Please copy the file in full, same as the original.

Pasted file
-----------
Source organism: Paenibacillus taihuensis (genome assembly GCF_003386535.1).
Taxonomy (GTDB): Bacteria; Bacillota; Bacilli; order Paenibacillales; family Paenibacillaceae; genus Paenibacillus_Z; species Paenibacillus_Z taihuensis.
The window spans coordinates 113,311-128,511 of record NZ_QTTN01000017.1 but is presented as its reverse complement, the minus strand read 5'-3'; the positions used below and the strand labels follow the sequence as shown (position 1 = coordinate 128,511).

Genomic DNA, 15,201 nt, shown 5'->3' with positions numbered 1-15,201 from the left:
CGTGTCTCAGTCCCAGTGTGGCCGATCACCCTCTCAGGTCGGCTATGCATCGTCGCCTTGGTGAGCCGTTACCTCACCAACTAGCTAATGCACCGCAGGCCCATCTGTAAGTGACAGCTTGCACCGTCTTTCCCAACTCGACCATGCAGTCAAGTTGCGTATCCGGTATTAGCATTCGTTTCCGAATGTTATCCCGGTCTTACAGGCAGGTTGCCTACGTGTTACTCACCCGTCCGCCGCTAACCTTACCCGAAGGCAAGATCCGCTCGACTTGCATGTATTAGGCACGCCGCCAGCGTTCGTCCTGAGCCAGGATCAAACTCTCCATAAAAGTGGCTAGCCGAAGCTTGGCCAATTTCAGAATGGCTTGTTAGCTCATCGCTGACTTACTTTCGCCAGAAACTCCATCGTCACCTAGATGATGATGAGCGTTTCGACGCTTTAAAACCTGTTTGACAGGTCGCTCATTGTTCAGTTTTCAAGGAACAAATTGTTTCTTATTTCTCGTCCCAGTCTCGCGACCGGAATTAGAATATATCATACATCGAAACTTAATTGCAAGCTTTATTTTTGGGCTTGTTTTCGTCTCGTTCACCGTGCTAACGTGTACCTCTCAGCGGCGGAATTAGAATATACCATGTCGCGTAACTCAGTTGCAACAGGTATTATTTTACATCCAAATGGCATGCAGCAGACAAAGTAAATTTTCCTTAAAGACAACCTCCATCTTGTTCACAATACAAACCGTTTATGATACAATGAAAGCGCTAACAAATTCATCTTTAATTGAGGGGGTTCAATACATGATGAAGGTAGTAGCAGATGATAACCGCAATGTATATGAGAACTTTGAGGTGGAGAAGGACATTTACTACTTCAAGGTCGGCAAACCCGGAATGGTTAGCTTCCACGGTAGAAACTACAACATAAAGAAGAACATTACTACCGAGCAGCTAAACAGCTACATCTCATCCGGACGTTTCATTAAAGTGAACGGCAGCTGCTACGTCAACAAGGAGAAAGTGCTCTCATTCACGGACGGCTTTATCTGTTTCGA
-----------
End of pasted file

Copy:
Source organism: Paenibacillus taihuensis (genome assembly GCF_003386535.1).
Taxonomy (GTDB): Bacteria; Bacillota; Bacilli; order Paenibacillales; family Paenibacillaceae; genus Paenibacillus_Z; species Paenibacillus_Z taihuensis.
The window spans coordinates 113,311-128,511 of record NZ_QTTN01000017.1 but is presented as its reverse complement, the minus strand read 5'-3'; the positions used below and the strand labels follow the sequence as shown (position 1 = coordinate 128,511).

Genomic DNA, 15,201 nt, shown 5'->3' with positions numbered 1-15,201 from the left:
CGTGTCTCAGTCCCAGTGTGGCCGATCACCCTCTCAGGTCGGCTATGCATCGTCGCCTTGGTGAGCCGTTACCTCACCAACTAGCTAATGCACCGCAGGCCCATCTGTAAGTGACAGCTTGCACCGTCTTTCCCAACTCGACCATGCAGTCAAGTTGCGTATCCGGTATTAGCATTCGTTTCCGAATGTTATCCCGGTCTTACAGGCAGGTTGCCTACGTGTTACTCACCCGTCCGCCGCTAACCTTACCCGAAGGCAAGATCCGCTCGACTTGCATGTATTAGGCACGCCGCCAGCGTTCGTCCTGAGCCAGGATCAAACTCTCCATAAAAGTGGCTAGCCGAAGCTTGGCCAATTTCAGAATGGCTTGTTAGCTCATCGCTGACTTACTTTCGCCAGAAACTCCATCGTCACCTAGATGATGATGAGCGTTTCGACGCTTTAAAACCTGTTTGACAGGTCGCTCATTGTTCAGTTTTCAAGGAACAAATTGTTTCTTATTTCTCGTCCCAGTCTCGCGACCGGAATTAGAATATATCATACATCGAAACTTAATTGCAAGCTTTATTTTTGGGCTTGTTTTCGTCTCGTTCACCGTGCTAACGTGTACCTCTCAGCGGCGGAATTAGAATATACCATGTCGCGTAACTCAGTTGCAACAGGTATTATTTTACATCCAAATGGCATGCAGCAGACAAAGTAAATTTTCCTTAAAGACAACCTCCATCTTGTTCACAATACAAACCGTTTATGATACAATGAAAGCGCTAACAAATTCATCTTTAATTGAGGGGGTTCAATACATGATGAAGGTAGTAGCAGATGATAACCGCAATGTATATGAGAACTTTGAGGTGGAGAAGGACATTTACTACTTCAAGGTCGGCAAACCCGGAATGGTTAGCTTCCACGGTAGAAACTACAACATAAAGAAGAACATTACTACCGAGCAGCTAAACAGCTACATCTCATCCGGACGTTTCATTAAAGTGAACGGCAGCTGCTACGTCAACAAGGAGAAAGTGCTCTCATTCACGGACGGCTTTATCTGTTTCGA